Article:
After serving the sentence, the officer was put back in command of his ship. He then instructed his crew to “do as more noise and confusion as possible” (facite ammuina) should a higher-rank officer come aboard, to be warned and demonstrate the crew’s industriousness.
The hullabaloo around translation technology (especially translation automation) is nothing more than ‘ammuina.’
Rather than responding to the increasing complexity of demand and work with new agile models and technology-oriented education programs, academics and pundits strife stubbornly to reaffirm their now obsolete and unsuccessful overcomplicated traditional theories and models. Rather than teaching future and professional translators to prevent errors, they insist in suggesting — if not imposing — the traditional error-catching approach for quality, prone to subjectivity and fallacy. Rather than using their experience and expertise to help translators increase their productivity, they rely on the typical wishful thinking of the translation community to peddle their crap, possibly invoking an imminent disruption.
Well, disruption is here and they have not even realized it.
The second machine age
A CSAIL study found that human subjects prefer it when robots give the orders. Findings would suggest giving machines more autonomy, while delegating control, scheduling, and coordinating to human-generated algorithms.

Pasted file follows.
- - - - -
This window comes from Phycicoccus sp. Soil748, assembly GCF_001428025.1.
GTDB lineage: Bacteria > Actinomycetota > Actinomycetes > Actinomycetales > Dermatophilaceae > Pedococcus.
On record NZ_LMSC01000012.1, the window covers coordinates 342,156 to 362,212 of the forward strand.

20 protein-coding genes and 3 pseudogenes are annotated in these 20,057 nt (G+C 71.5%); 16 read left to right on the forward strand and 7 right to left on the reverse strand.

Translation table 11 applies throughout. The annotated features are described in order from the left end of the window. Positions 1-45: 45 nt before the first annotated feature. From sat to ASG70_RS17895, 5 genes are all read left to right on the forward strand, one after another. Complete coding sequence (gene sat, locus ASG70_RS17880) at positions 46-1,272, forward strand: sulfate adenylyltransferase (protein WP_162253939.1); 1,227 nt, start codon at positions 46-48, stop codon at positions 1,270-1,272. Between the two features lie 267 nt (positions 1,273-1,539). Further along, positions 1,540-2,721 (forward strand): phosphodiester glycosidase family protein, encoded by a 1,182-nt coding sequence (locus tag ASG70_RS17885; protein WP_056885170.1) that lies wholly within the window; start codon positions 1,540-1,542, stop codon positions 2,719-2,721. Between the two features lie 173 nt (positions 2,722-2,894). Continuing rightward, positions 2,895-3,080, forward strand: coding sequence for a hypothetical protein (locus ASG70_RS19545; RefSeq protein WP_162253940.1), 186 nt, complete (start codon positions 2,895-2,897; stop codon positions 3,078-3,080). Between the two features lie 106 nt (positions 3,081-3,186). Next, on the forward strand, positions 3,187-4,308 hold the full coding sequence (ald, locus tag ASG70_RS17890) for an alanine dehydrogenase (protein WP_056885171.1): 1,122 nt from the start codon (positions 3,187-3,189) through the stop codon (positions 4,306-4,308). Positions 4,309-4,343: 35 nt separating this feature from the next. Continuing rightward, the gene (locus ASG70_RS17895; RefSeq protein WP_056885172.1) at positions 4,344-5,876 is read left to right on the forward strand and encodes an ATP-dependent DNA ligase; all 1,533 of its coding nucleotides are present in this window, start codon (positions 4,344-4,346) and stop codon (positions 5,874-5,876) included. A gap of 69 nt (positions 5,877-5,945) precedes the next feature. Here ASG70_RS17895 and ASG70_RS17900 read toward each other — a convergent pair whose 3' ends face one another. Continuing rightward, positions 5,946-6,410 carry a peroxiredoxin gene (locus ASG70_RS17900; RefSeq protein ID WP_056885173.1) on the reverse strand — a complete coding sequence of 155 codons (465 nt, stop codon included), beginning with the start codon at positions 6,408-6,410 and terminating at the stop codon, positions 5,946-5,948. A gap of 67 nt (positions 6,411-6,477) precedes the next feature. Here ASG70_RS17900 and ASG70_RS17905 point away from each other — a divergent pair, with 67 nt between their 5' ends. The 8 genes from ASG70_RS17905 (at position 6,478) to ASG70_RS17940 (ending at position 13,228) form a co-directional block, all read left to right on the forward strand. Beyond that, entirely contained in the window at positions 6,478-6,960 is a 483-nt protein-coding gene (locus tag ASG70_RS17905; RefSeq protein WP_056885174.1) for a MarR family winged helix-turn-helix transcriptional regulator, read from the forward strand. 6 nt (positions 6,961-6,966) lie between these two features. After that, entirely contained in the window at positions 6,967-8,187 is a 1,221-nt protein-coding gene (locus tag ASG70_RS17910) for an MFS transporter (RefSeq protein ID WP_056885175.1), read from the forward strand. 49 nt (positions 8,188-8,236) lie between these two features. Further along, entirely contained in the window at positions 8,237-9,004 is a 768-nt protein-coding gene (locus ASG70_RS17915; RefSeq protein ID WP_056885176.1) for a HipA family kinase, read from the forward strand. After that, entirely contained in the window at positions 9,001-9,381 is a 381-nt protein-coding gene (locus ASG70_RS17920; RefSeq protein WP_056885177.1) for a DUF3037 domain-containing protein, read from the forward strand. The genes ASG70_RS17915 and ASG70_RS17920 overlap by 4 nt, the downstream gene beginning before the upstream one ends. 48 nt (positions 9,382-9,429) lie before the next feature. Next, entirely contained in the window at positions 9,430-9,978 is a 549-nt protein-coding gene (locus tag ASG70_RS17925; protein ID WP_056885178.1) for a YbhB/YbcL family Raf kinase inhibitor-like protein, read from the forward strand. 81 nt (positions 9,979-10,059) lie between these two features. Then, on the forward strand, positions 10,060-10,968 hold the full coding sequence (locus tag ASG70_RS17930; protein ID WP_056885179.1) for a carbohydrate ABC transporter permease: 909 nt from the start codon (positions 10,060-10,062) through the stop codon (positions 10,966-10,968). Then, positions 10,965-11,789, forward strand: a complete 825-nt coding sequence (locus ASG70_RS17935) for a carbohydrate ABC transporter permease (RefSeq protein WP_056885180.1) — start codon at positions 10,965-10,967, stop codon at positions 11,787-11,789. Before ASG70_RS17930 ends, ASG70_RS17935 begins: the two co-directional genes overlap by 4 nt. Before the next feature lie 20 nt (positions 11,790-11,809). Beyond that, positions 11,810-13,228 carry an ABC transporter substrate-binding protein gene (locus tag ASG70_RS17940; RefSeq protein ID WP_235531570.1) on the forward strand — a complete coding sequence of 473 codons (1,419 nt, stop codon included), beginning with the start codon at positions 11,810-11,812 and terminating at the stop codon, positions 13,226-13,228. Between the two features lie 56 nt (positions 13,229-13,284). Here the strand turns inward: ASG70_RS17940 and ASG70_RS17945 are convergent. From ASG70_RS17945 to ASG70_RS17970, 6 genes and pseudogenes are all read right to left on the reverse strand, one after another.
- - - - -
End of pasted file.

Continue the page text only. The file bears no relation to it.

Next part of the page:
Less than forty years have passed since translators used typewriters and correction, heavy and costly paper dictionaries, phone books or rolodex to handle terminology, filled their desks with reference material, and spent days in libraries and small fortunes in phone bills.
We have long entered now the era of open knowledge sharing, where automation is spreading with giant leaps every day. 2.5 Exabyte of data are produced every day, equal to 1.25 billions of 2 GB pen drives.
The Memorial Sloan Kettering Cancer Center in New York is training IBM Watson to help oncologists personalize cancer care. Recently, Mark Kris, head of thoracic oncology at MSKCC, confirmed that Watson’s help is proving essential in having the staff strictly follow protocols, preventing them from skipping steps and thus reducing diagnostic errors.
Luddites and translation fundamentalists are in such a bad faith with their fallacious arguments to try to manipulate some incontrovertible facts by isolating single sentences from wider contexts and offer them as the implicit recognition of some horrendous crimes against innocent workers.
Anything can of course be used as a bogey, including disintermediation. Curiously, but not surprisingly, these people resort to basest FUD tactics to convince their gullible colleagues to join initiatives whose sole purpose is to let them benefit.